Video commerce and livestreaming make waves in retail

by Jeremy

André Hordagoda, co-CEO, and co-founder of retail technology company Go Instore, say he hasn’t had time to stop and think about his business’s rapid rise to prominence in the past 15 months. The tech, which connects online shoppers to retail shop staff or product experts via video chat or Livestream broadcasts, has recently been adopted by Currys PC World, Marks & Spencer (M&S), jeweler Signet’s global retail portfolio, and numerous others. We were handling 500 calls a minute last Black Friday – a year before we didn’t do 500 in total on the day,” says Hordagoda.

Video commerce and livestreaming make waves in retail

For some brands, video has been the only way to conduct face-to-face conversations with customers for most of the last year, as Covid-19 forced shops to shut. It means many retailers have found out what the trailblazers in video commerce already knew: it is a platform that can drive sales and engagement.

It also means the time to shine has genuinely come for Go Instore, which had operated for almost seven years with several forward-thinking retailers but now finds itself recruiting more salespeople to support its growth following such a spike in demand. We’ve been so busy activating people – we are everywhere, including Hong Kong, the Philippines, and Australia,” says Hordagoda, who adds that the team has grown from a dozen to 80 people in rapid time.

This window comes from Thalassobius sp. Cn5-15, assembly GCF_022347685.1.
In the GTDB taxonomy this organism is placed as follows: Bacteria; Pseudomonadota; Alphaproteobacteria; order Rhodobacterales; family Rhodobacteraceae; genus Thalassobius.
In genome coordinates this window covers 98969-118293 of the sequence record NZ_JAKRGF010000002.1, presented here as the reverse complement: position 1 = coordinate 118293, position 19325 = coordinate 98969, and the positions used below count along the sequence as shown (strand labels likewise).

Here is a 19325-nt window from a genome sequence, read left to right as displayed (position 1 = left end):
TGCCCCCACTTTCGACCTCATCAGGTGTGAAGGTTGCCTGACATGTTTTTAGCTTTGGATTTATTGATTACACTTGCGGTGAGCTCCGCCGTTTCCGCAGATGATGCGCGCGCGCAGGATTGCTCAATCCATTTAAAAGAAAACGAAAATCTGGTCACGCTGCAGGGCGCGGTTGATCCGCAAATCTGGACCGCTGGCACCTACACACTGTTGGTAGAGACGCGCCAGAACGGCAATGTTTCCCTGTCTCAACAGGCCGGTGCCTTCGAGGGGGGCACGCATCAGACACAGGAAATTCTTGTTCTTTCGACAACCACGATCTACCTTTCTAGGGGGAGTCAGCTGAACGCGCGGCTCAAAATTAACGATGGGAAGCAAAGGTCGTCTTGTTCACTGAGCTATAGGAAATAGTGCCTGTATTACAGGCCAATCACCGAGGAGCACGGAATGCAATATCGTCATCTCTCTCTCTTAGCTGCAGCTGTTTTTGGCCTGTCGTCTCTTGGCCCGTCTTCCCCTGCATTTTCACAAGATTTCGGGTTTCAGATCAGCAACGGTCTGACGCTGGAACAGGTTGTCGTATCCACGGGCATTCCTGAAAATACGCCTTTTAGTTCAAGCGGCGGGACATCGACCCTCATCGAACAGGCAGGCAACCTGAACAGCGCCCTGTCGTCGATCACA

“We were dreaming of the day people would come up to us and say ‘I used this great service the other day…’ [meaning his company’s service] – and now they are doing it,” he says.

Besides the buy now, pay later purveyors such as Klarna, it is hard to think of many niche retail tech companies that have experienced such a rapid run of new customer wins in such a short space of time as Go Instore in modern times. The firm has also added Pandora, Galeries Lafayette, The Perfume Shop, and ScS during the pandemic.

Currys PC World launched what it has labeled ShopLive on the Go Instore technology – and it has made the service a central part of its nationwide marketing. It plans to launch RepairLive, too, so shoppers can get help to fix malfunctioning technology via video.

Alex Baldock, the group CEO of Currys’ parent company Dixons Carphone, says the live video shopping service “points to a retail future where every customer online can get face-to-face advice from an expert store colleague”.

The adoption and commitment to its roll-out by established names such as Currys and M&S suggests video commerce technology has longevity, even with shops open again. And other retailers have been using it for a lot longer anyway.

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